“STATE OF OHIO,   

            “EXECUTIVE OFFICE,

                        COLUMBUS, O., APRIL 9.

     “The God of Battles has blessed our armies and the glorious cause of human freedom.  Under His approving smiles, the patriotic and brave men in the field have achieved, unparalleled triumphs.  The rebel capitol has been conquered and given back to the Union, and the army that held it in rebellion has been broken and scattered.  The military power of the rebellion, the strongest obstacle to peace, has received a terrible shock.

     “For all this, we owe praise and thanksgiving to Almighty God; recognition of the services and sacrifices of our noble soldiers, and rejoicing over the triumph of the right, the crushing of the rebellion and an early return of peace and prosperity in the land.          

     It is therefore recommended that Friday next, the 14th day of April being the anniversary of the fall of Fort Sumpter, be generally observed by the people of the state of Ohio as a day of thanksgiving to Almighty God and general rejoicing, and that religious assemblages and other observances mark the day, and that the evening be given to bonfires, illuminations and the thundering of artillery, public assemblages, and speeches, and such other manifestations as may be suggested to appropriately mark the heroic deeds of our armies and the general joy of our people at the early restoration of the Constitution and good government.

     “Witness my hand at Columbus the day and year above written.

                                                                 “JOHN BROUGH.”

     With that official admonition in mind, Daytonians set about arranging their part in the celebration on the 14th of April.  But they did not cease in their merry-making while planning an even greater hour of it.

     “The roar of freedom’s guns was heard many miles from the city Monday morning,” states the Dayton paper in its issue of Tuesday, following its presentation of the first news of Lee’s surrender, “and a large number of people came to town to learn the cause and then to join in the great rejoicing.  Mr. Fox, county clerk, procured a horse and buggy and conveyed the glorious news to the southern portion of the county, causing a ray of joy to illumine his pathway to the Burg.  At that place he raised a perfect furore by the thrilling intelligence of the capture of Lee and his army.  The cannon was fired, the bells were tolled, bonfires were lighted and the people were jubilant.”

     Nearby is a brief item declaring that “the first effigy we have seen for a long while was suspended last evening from the telegraph posts near the southwest corner of Fourth and Main sts.  It was doubtless intended for Jefferson D., or some particular friend of his.”

     On the previous day a committee of local citizens had met at the office of the morning newspaper and agreed upon a program of celebration.  It was decided that national salutes should be fired at sunrise, at noon and at sunset on April 14; that religious observance should be held in all local churches; that the National Guard should be invited to head a great parade of citizens in the afternoon, and that at night there should be bonfires.  This parade was to be followed by a display of fireworks in front of the courthouse.  The following committees were named to complete the plans:

     “On Singing and String Band—Dr. Brewster and W. J. Comly.  On Brass Band—R. M. Marshall.  On National Guard—Col. John G. Lowe, Dr. J. W. Dietrich, Fred Fox, Esq., and Dr. Brewster.  On veterans—Capt. William Brown.  On Artillery—H. W. R. Brunner and C. A. Starr.  On Fireworks—R. M. Marshall.  On Printing—H. W. R. Brunner and C. A. Starr.  On Bonfires—C. A. Fox and C. L. Bauman.  On Finance—H. W. R. Brunner, A. Pruden and D. W. Woodmansee.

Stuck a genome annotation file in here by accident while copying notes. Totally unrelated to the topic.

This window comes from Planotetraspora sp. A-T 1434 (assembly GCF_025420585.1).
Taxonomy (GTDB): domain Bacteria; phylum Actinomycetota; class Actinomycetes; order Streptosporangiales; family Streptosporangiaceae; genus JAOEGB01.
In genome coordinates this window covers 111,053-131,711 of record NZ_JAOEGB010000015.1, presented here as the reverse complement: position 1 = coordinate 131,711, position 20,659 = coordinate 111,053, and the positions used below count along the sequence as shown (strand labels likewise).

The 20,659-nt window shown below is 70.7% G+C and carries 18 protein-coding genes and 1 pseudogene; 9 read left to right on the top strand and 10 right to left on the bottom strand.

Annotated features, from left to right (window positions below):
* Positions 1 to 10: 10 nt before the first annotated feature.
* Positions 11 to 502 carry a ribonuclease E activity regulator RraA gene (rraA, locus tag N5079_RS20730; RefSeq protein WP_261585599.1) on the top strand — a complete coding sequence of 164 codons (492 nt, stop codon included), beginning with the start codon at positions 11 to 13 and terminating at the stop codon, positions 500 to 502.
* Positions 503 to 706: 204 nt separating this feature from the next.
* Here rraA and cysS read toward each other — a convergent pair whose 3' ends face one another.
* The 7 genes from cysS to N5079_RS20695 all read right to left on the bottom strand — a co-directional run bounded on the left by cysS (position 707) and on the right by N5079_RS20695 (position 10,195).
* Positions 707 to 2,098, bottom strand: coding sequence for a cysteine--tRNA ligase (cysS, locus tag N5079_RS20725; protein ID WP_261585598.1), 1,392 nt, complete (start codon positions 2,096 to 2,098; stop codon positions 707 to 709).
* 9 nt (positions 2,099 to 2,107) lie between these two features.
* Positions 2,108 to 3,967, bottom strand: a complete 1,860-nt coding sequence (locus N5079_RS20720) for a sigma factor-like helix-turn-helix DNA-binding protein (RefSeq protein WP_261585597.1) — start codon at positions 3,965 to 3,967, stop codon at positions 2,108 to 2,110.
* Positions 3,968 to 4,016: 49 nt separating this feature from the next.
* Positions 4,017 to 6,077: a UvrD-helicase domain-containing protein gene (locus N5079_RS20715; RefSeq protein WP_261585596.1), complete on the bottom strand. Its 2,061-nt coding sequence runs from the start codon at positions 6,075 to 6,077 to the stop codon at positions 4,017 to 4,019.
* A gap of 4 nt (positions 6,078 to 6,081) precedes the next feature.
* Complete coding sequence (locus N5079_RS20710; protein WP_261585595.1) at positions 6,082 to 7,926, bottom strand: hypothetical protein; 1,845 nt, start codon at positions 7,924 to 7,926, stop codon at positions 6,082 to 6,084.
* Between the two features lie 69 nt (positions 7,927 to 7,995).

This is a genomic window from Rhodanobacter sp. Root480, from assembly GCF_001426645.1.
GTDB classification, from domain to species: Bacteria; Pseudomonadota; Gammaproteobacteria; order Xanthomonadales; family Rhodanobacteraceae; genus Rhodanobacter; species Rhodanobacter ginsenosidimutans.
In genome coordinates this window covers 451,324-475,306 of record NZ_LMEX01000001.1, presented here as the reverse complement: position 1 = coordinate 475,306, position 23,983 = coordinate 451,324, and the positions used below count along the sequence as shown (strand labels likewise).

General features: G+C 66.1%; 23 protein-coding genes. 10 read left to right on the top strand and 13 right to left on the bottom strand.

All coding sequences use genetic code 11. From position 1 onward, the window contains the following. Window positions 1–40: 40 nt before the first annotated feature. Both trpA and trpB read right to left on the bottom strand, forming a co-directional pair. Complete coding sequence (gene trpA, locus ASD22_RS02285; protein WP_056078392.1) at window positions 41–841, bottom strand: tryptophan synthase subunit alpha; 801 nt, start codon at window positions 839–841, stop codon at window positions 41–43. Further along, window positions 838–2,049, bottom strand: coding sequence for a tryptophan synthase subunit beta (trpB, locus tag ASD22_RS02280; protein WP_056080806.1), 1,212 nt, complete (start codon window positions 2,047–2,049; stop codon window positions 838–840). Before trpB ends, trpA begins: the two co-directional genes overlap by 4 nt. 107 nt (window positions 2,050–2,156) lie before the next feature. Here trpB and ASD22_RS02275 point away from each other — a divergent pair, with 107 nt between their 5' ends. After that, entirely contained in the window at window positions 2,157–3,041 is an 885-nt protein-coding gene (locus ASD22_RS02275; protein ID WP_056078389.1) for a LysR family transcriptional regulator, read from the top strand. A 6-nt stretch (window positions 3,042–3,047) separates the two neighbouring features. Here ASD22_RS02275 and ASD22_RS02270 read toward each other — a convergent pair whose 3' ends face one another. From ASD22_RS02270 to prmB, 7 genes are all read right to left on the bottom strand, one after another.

“All veteran soldiers are invited to participate,” read the call, “and our friends in the country are cordially solicited to unite with the people of Dayton on this occasion.  All citizens of Dayton are respectfully requested to fling out their flags on Friday, April 14, and otherwise decorate their residences, stores, etc. and at night to illuminate.”  The chairman of the general committee was W. D. Bickham, then a new addition to the city’s editorial profession, later one of its most talented and vigorous newspaper owners.

     On the day of the parade the local paper presented what it saw fit to call “A History of the Reception of The Great News in Dayton.”  It is the one and only pen-picture of the day to be found in the files of any local newspaper.  You will agree that it is especially interesting now, 68 years since it appeared.

     “Sunday night, April 9, 1895 [1865], was memorable in our history.  An eclipse of the moon was pending, and accordingly the atmosphere was chill.  A dreary rain was also drizzling.  The company which customarily assembled in our editorial room every evening to hear the dispatches read was unusually slim—not numbering more than a dozen, prior to 10 o’clock, when these, wearied with waiting, retired.

     “The telegraph office was opened—as usual on Sunday night—but the Buffalo operator was slow to call on the receivers at points in the west to take reports.  It had begun to look as if our Monday morning paper would be dull.  Some half-dozen late visitors, however, had dropped in, and we expressed the conviction that something would come before the line closed.  Our first trip to the telegraph office was fruitless.  ‘Billy’ Keifer, who presided at the telegraph instrument said: ‘Buffalo hasn’t called up yet.’

     “At half past ten we found him at work on a dribbling report.  He looked up excited and said: ‘Haven’t got anything yet but will have a bully report.  Buffalo says to be prepared for a big report, for Lee has surrendered, sure pop!’

     “When we got back to our sanctum we found Messrs. Charles Parrot, Harry Thomas, William Craighead and Ed H. Powell ‘setting it out.’  We reported progress, and they stayed.  At 11 Billy Keifer was ‘called’ from Columbus.  The superintendent said: ‘Send another operator, we have a government dispatch of 1300 words.  Lee has surrendered!’